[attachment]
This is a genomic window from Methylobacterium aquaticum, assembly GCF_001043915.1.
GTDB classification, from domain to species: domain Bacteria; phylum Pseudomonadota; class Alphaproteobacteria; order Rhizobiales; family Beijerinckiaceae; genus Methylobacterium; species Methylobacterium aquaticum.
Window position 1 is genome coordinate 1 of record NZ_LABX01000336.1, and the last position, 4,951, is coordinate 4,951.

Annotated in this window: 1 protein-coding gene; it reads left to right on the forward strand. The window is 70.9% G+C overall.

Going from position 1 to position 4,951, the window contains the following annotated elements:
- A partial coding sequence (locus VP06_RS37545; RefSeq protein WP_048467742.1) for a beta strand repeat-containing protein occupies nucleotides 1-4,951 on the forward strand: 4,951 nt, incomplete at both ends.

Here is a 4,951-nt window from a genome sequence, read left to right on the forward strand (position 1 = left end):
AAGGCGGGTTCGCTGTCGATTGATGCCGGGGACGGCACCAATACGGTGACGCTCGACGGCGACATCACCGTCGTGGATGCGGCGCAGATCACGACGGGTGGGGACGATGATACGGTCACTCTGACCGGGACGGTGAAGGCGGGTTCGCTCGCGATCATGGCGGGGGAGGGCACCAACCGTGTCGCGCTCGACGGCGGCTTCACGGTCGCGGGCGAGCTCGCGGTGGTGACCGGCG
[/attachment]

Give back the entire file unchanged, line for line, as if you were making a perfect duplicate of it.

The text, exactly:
This is a genomic window from Methylobacterium aquaticum, assembly GCF_001043915.1.
GTDB classification, from domain to species: domain Bacteria; phylum Pseudomonadota; class Alphaproteobacteria; order Rhizobiales; family Beijerinckiaceae; genus Methylobacterium; species Methylobacterium aquaticum.
Window position 1 is genome coordinate 1 of record NZ_LABX01000336.1, and the last position, 4,951, is coordinate 4,951.

Annotated in this window: 1 protein-coding gene; it reads left to right on the forward strand. The window is 70.9% G+C overall.

Going from position 1 to position 4,951, the window contains the following annotated elements:
- A partial coding sequence (locus VP06_RS37545; RefSeq protein WP_048467742.1) for a beta strand repeat-containing protein occupies nucleotides 1-4,951 on the forward strand: 4,951 nt, incomplete at both ends.

Here is a 4,951-nt window from a genome sequence, read left to right on the forward strand (position 1 = left end):
AAGGCGGGTTCGCTGTCGATTGATGCCGGGGACGGCACCAATACGGTGACGCTCGACGGCGACATCACCGTCGTGGATGCGGCGCAGATCACGACGGGTGGGGACGATGATACGGTCACTCTGACCGGGACGGTGAAGGCGGGTTCGCTCGCGATCATGGCGGGGGAGGGCACCAACCGTGTCGCGCTCGACGGCGGCTTCACGGTCGCGGGCGAGCTCGCGGTGGTGACCGGCG